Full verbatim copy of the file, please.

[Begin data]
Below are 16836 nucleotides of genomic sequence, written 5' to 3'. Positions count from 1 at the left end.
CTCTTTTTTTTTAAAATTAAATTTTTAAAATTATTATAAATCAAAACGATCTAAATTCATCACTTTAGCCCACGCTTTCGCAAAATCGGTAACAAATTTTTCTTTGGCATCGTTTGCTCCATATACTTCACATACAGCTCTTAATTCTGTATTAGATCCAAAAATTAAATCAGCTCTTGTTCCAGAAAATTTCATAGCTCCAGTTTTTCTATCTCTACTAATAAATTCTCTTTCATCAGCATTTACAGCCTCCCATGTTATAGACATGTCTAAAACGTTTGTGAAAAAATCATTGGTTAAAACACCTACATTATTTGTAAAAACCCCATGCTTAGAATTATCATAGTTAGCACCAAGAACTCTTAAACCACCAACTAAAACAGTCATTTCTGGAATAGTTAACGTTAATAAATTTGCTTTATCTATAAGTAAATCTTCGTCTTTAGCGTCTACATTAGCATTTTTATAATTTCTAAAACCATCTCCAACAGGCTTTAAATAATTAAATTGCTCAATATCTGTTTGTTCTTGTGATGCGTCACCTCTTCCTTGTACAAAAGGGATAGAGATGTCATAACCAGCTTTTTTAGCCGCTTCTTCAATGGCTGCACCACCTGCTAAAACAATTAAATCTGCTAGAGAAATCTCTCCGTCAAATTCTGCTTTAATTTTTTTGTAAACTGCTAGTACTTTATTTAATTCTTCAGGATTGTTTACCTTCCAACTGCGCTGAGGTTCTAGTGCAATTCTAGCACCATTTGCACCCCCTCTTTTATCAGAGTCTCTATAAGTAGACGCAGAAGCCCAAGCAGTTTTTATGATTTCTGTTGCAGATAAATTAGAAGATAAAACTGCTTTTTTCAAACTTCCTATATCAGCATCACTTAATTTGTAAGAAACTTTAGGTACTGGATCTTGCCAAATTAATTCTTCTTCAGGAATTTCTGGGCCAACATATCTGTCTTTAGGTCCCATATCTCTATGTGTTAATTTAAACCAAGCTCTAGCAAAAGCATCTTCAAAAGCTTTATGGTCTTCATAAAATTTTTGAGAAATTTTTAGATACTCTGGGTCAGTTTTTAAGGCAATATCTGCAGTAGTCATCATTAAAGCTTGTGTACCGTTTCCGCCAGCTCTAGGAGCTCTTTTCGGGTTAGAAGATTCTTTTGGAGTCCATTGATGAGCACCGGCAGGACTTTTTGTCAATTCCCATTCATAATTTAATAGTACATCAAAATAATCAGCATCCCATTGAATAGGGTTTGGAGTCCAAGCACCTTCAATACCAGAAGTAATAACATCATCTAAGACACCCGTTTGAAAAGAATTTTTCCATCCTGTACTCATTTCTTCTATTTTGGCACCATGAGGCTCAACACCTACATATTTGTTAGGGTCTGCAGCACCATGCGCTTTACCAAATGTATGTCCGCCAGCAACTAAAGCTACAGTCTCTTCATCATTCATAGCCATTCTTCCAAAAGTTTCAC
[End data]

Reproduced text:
Below are 16836 nucleotides of genomic sequence, written 5' to 3'. Positions count from 1 at the left end.
CTCTTTTTTTTTAAAATTAAATTTTTAAAATTATTATAAATCAAAACGATCTAAATTCATCACTTTAGCCCACGCTTTCGCAAAATCGGTAACAAATTTTTCTTTGGCATCGTTTGCTCCATATACTTCACATACAGCTCTTAATTCTGTATTAGATCCAAAAATTAAATCAGCTCTTGTTCCAGAAAATTTCATAGCTCCAGTTTTTCTATCTCTACTAATAAATTCTCTTTCATCAGCATTTACAGCCTCCCATGTTATAGACATGTCTAAAACGTTTGTGAAAAAATCATTGGTTAAAACACCTACATTATTTGTAAAAACCCCATGCTTAGAATTATCATAGTTAGCACCAAGAACTCTTAAACCACCAACTAAAACAGTCATTTCTGGAATAGTTAACGTTAATAAATTTGCTTTATCTATAAGTAAATCTTCGTCTTTAGCGTCTACATTAGCATTTTTATAATTTCTAAAACCATCTCCAACAGGCTTTAAATAATTAAATTGCTCAATATCTGTTTGTTCTTGTGATGCGTCACCTCTTCCTTGTACAAAAGGGATAGAGATGTCATAACCAGCTTTTTTAGCCGCTTCTTCAATGGCTGCACCACCTGCTAAAACAATTAAATCTGCTAGAGAAATCTCTCCGTCAAATTCTGCTTTAATTTTTTTGTAAACTGCTAGTACTTTATTTAATTCTTCAGGATTGTTTACCTTCCAACTGCGCTGAGGTTCTAGTGCAATTCTAGCACCATTTGCACCCCCTCTTTTATCAGAGTCTCTATAAGTAGACGCAGAAGCCCAAGCAGTTTTTATGATTTCTGTTGCAGATAAATTAGAAGATAAAACTGCTTTTTTCAAACTTCCTATATCAGCATCACTTAATTTGTAAGAAACTTTAGGTACTGGATCTTGCCAAATTAATTCTTCTTCAGGAATTTCTGGGCCAACATATCTGTCTTTAGGTCCCATATCTCTATGTGTTAATTTAAACCAAGCTCTAGCAAAAGCATCTTCAAAAGCTTTATGGTCTTCATAAAATTTTTGAGAAATTTTTAGATACTCTGGGTCAGTTTTTAAGGCAATATCTGCAGTAGTCATCATTAAAGCTTGTGTACCGTTTCCGCCAGCTCTAGGAGCTCTTTTCGGGTTAGAAGATTCTTTTGGAGTCCATTGATGAGCACCGGCAGGACTTTTTGTCAATTCCCATTCATAATTTAATAGTACATCAAAATAATCAGCATCCCATTGAATAGGGTTTGGAGTCCAAGCACCTTCAATACCAGAAGTAATAACATCATCTAAGACACCCGTTTGAAAAGAATTTTTCCATCCTGTACTCATTTCTTCTATTTTGGCACCATGAGGCTCAACACCTACATATTTGTTAGGGTCTGCAGCACCATGCGCTTTACCAAATGTATGTCCGCCAGCAACTAAAGCTACAGTCTCTTCATCATTCATAGCCATTCTTCCAAAAGTTTCAC